Saturday, January 26, 2013

Bible Translations: Dynamic or Literal?

Taken from
In a previous post, The Bible Is Relevant, but not Relative, I proposed 4 reasons why we are so tempted to read the Bible with a careless, relativistic attitude. Here, I add a fifth one. I think one factor contributing to Evangelical's cavalier or irreverent attitude towards correct Bible interpretation is the existence of so many English translations. You could probably name a few off the top of your head, but do you know that there are about 20 in circulation today?! Why so many?

"Dynamic Equivalence" and the Explosion of English Translations

The Bible was first translated into English by the great John Wycliffe in 1380, and for the first time in many centuries, the word of God was once again accessible to the common people. This made possible the Protestant Reformation of the 16th century, which in turn produced the legendary King James Version of 1611. For centuries, the KJV was the English Bible. But about 60 years ago, there was a sudden explosion of new translations. Hence, the baffling number of options we are faced with today.

To keep things simple, I'll just say that the reason for the paradigm shift was a new theory of translation, that is, the "dynamic equivalence" theory. According to DET, it is not enough that the Bible be understandable to the common person, but that it should be easy to understand. Therefore, it is more important to capture the meaning of each verse, than to translate the actual words used in the original Hebrew and Greek (H&G, the languages in which the Bible was written). DET also prefers colloquial language over "high" or reverent language. Examples of DET translations are the NIV-TNIV-NIVI, Living Bible, MESSAGE, CEV, and TEV.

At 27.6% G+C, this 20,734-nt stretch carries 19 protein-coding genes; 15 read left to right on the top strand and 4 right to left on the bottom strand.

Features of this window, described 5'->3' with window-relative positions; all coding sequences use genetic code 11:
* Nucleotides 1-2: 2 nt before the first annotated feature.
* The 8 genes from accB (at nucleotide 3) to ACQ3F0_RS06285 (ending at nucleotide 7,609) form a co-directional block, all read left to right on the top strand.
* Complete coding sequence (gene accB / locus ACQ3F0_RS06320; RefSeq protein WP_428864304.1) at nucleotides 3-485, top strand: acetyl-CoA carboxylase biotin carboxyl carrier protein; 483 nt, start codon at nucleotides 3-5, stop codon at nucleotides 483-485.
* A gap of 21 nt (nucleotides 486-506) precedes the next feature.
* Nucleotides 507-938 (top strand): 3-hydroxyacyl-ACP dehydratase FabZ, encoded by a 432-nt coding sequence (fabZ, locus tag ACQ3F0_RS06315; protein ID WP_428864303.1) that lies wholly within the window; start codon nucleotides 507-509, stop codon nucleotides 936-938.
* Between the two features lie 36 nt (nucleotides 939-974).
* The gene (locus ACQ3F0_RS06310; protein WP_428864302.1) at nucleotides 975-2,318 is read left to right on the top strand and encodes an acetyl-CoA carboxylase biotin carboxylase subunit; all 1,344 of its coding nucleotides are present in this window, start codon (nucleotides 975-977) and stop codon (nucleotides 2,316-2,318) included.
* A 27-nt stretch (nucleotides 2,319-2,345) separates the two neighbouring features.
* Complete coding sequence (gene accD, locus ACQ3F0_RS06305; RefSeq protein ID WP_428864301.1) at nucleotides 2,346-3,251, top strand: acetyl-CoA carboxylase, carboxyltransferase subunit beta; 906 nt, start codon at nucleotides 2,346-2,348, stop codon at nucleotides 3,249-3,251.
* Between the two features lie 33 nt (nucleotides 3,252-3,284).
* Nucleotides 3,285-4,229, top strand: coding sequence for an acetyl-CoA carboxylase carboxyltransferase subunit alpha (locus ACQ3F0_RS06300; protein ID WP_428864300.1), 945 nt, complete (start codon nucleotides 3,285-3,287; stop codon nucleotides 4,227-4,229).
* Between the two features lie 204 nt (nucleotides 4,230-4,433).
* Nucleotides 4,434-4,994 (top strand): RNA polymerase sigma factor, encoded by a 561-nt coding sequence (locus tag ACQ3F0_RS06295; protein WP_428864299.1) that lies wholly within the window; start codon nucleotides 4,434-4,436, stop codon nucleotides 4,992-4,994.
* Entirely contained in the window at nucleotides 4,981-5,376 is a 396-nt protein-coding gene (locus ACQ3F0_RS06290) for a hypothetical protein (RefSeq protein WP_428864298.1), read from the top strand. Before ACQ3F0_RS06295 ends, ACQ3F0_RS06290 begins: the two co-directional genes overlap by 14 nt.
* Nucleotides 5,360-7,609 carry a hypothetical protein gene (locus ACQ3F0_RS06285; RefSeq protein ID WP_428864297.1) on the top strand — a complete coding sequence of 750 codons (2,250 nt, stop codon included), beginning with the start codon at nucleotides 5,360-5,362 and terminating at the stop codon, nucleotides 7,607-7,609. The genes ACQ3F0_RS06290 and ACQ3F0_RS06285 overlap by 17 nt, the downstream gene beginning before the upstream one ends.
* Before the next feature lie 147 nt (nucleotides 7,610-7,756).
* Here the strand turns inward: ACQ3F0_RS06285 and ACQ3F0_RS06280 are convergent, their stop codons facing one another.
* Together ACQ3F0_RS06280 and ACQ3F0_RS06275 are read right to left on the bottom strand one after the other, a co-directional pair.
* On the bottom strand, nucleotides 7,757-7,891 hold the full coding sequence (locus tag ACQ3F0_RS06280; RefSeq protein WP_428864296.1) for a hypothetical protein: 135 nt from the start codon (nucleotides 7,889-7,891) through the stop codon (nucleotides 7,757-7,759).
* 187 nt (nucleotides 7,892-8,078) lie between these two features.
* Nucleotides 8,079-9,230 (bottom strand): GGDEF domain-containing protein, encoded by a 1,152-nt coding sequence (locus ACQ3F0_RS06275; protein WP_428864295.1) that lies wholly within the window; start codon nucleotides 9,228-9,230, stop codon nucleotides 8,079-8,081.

Standing in opposition to DET is the "essentially literal" tradition. ELT continues the tradition of the KJV, producing translations that are much closer to the original H&G, and tend to use formal/reverent English. Some modern ELT Bibles are the ESV, NASB, NKJV, and NET.

"Thus Says the LORD"?
I think the DET-ELT debate can be boiled down to this: Should God's word be paraphrased, if it will make reading the Bible easier? That's a tricky question, but my simple answer is, "Only in special cases, and not as a norm." When I read a book labeled "The Bible," I want to be sure that I'm actually reading God's very words. I want the real deal. I need the real deal. I don't want someone else's paraphrase of God's word, because when the prophets and apostles said, "Thus says the Lord," they meant it.

The problem with non-literal translations is that you're never really sure whether you're reading something "God-breathed" (2Tm.3:16), or someone's clever and possibly incorrect interpretation of God's word.

The Temptation to Use the Convenient Translation

With so many translations available to us, guess what we tend to do when we're too lazy to think long and hard over a difficult passage of Scripture? We choose whichever translation tends to suit our preferences best, right? Never mind whether the translation we use is actually faithful to God's inspired word. As long as we get to make our point, right? God forgive us!

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